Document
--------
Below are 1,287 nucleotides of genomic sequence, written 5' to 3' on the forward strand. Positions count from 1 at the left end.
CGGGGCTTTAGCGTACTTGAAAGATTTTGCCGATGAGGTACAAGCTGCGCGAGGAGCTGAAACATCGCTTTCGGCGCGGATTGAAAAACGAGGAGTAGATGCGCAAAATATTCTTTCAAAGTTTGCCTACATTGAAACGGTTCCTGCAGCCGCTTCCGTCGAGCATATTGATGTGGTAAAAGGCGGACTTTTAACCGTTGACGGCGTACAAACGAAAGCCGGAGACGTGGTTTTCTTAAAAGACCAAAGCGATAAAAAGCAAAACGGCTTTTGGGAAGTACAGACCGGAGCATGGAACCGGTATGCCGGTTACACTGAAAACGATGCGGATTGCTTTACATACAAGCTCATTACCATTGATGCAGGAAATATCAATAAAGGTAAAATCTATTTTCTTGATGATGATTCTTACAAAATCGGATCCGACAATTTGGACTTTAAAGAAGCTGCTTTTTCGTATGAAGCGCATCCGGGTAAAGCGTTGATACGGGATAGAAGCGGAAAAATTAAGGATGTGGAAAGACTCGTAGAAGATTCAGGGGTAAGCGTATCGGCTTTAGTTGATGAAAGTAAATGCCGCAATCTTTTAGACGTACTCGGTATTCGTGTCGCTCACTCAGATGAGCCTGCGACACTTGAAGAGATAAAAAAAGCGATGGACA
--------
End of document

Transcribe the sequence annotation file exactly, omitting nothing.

Below are 1,287 nucleotides of genomic sequence, written 5' to 3' on the forward strand. Positions count from 1 at the left end.
CGGGGCTTTAGCGTACTTGAAAGATTTTGCCGATGAGGTACAAGCTGCGCGAGGAGCTGAAACATCGCTTTCGGCGCGGATTGAAAAACGAGGAGTAGATGCGCAAAATATTCTTTCAAAGTTTGCCTACATTGAAACGGTTCCTGCAGCCGCTTCCGTCGAGCATATTGATGTGGTAAAAGGCGGACTTTTAACCGTTGACGGCGTACAAACGAAAGCCGGAGACGTGGTTTTCTTAAAAGACCAAAGCGATAAAAAGCAAAACGGCTTTTGGGAAGTACAGACCGGAGCATGGAACCGGTATGCCGGTTACACTGAAAACGATGCGGATTGCTTTACATACAAGCTCATTACCATTGATGCAGGAAATATCAATAAAGGTAAAATCTATTTTCTTGATGATGATTCTTACAAAATCGGATCCGACAATTTGGACTTTAAAGAAGCTGCTTTTTCGTATGAAGCGCATCCGGGTAAAGCGTTGATACGGGATAGAAGCGGAAAAATTAAGGATGTGGAAAGACTCGTAGAAGATTCAGGGGTAAGCGTATCGGCTTTAGTTGATGAAAGTAAATGCCGCAATCTTTTAGACGTACTCGGTATTCGTGTCGCTCACTCAGATGAGCCTGCGACACTTGAAGAGATAAAAAAAGCGATGGACA